s0L
δ0L
+ C3
ε˜
k˜
]
c˜′′2, (2.69)
Various model parameters are: β′ = 6.7, C3 = 1.5
√
Ka/(1 +
√
Ka) and C4 =
1.1/(1+Ka)0.4. The model constant, K∗c , depends on the thermochemistry of the
mixture, and it is chosen such that its sensitivity to internal flame front struc-
ture is small (Kolla et al., 2009). Values of K∗c for hydrocarbon and hydrogen-
air flames at different equivalence ratios have been calculated by Rogerson and
Swaminathan (2007). These parameters are specified to satisfy certain physical
aspects of turbulence-flame interaction (Kolla et al., 2009; Kolla and Swami-
nathan, 2011) and cannot be changed arbitrarily. In this work three different
reaction rate closures that uses the mean scalar dissipation rate model will be
used. These models are given in section 3.2.
37
3. Numerical setup for spherical
flame simulation
One of the objectives of this work, as outlined in section 1.3, is to validate com-
bustion models based on the scalar dissipation rate for spherically propagating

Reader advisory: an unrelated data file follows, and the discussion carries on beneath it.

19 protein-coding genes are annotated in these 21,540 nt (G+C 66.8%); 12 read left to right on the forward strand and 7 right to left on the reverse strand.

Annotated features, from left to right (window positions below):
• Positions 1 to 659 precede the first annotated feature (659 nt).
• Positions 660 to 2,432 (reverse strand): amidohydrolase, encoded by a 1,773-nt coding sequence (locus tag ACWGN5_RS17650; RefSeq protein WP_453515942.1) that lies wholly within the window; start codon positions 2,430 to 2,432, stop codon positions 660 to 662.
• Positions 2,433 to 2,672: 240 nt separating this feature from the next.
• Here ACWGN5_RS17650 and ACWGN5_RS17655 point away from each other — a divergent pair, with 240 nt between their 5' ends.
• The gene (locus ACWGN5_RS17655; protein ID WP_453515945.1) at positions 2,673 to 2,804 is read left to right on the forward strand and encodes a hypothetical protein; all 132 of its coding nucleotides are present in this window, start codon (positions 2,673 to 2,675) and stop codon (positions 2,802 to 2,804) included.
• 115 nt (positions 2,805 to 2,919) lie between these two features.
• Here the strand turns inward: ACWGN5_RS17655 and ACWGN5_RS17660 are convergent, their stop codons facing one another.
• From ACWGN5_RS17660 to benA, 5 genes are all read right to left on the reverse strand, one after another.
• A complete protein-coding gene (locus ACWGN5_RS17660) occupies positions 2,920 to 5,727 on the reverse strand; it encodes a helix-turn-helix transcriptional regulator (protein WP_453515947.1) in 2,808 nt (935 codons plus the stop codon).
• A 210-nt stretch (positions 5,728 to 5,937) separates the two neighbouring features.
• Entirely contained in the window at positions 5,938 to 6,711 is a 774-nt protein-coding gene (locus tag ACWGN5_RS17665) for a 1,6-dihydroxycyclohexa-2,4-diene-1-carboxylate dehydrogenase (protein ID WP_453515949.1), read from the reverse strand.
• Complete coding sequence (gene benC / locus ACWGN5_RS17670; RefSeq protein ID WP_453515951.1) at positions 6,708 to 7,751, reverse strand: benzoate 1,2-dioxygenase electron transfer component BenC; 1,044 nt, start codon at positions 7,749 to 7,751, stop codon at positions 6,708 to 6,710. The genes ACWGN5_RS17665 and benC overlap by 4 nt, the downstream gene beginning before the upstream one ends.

flames. These flames are of both fundamental and practical relevance, and can
be found in a number of engineering devices as well as in accidental explosions of
vapour clouds released into the atmosphere. This chapter discusses the numerical
method used to simulate such flames.
In this work, an in-house CFD code that was previously used to study freely
propagating planar flames, is modified to study spherically propagating flames.
Governing equations written in spherical coordinates are implemented in the code.
These spherical equations are given in section 3.1. The algebraic model for ˜c
given in Eq. (2.69) is used in this work. A modification to this model is proposed
in section 3.2, which includes the mean curvature effects for a spherical flame.
Spherical flames simulated in this work are computed using three different